TB continues to spread because the sick are not isolated, even if they refuse to take or don’t comply with the medications. Considering how much people are complaining about inuit getting the very same treatment as any other Canadian with TB did back in the 40’s and 50’s, I can see why TB might remain a problem forever in Nunavut. Many inuit refuse to take the meds, and refuse to comply with isolation while they are infectious, which is an important way of containing an outbreak, no matter the race of the sick person in question. Isolation isn’t forced upon infectious people either, when it should be (it would be legal to do so), because of all the complaints about when it was done long ago. It’s kind ironic that Trudeau’s apology will just reinforce the thinking that it’s racist to enforce conventional TB treatment when the sick person is aboriginal.

  2. Posted by Colin on

    Prime Minister Justin Trudeau’s apology for the inhuman treatment of Inuit with tuberculosis decades ago does nothing to address its continuing prevalence today.

    Nunavut’s MLA John Main is quoted as saying, “Given that TB is largely a disease of poverty, our government also has to work to address root issues such as housing, unemployment, education and economic development.”

    The immediate need for housing in Nunavut is for 3,000 units. But Mr. Trudeau’s government has committed only to building 200 units annually. That’s not enough even to replace inevitable losses and to provide for population increase. Many Inuit are homeless and some households have ten or more people living in a 3-bedroom accommodation of 1200 square feet.

    By contrast, when Singapore became independent in 1965, Premier Lee began a ten-year program to re-house and intensively educate 60,000 Malays living in a terrible Asian slum. By the 1990s children of relocatees were doing master’s degrees at Berkeley and Cambridge, in physics and architecture. In 1965 Canada had five times the per capita GDP of Singapore. Today Singapore’s significantly exceeds Canada’s.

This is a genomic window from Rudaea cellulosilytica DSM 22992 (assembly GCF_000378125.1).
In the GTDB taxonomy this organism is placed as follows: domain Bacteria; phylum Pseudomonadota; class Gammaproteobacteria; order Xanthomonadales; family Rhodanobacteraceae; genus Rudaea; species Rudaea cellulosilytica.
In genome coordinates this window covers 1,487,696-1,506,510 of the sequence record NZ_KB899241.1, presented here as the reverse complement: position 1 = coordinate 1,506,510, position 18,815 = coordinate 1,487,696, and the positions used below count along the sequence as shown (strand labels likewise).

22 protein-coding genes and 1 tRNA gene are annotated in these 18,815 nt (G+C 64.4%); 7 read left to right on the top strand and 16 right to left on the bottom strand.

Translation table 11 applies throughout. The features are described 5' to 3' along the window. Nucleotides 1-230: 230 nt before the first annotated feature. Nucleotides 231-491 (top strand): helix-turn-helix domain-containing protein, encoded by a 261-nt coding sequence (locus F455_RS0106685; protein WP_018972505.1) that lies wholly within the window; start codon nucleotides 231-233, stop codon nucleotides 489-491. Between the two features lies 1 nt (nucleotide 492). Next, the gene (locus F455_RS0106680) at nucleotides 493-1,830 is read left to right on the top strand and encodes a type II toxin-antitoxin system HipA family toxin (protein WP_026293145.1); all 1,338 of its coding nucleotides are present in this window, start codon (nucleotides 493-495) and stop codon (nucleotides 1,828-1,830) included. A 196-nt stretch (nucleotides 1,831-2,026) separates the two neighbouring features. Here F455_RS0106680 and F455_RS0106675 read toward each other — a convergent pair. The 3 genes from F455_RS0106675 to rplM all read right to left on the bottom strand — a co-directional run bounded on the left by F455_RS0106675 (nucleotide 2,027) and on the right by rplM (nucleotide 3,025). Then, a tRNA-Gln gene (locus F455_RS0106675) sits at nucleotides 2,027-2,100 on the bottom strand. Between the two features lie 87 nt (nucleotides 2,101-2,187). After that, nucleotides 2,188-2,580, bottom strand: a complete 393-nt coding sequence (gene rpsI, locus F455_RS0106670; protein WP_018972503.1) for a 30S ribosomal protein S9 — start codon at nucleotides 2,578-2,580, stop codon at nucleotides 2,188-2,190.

• Posted by Prefernottosay on

      We could look at what those people in Singapore did for themselves instead of what the government did for them and then think about what would happen in Nunavut if families worked hard to raise their kids in homes that valued learning, education and school attendance. It would be great if students and parents realized that education and learning starts from birth, with parents as the teachers, and not just in grade 10 when the credit system kicks in and neuroscience shows it’s too late to form those neural pathways.

      Asian culture strongly supports education, and with attendance rates like the ones shown in the article it seems that modern Inuit culture does not support education, at least not wholeheartedly as is the case in Asia.

    • Posted by Mucho Noocho on

      Colin, do you recognize that the expectation that government can and will provide public housing ad infinitum is not practical or sustainable? You need a new paradigm to deal with this issue.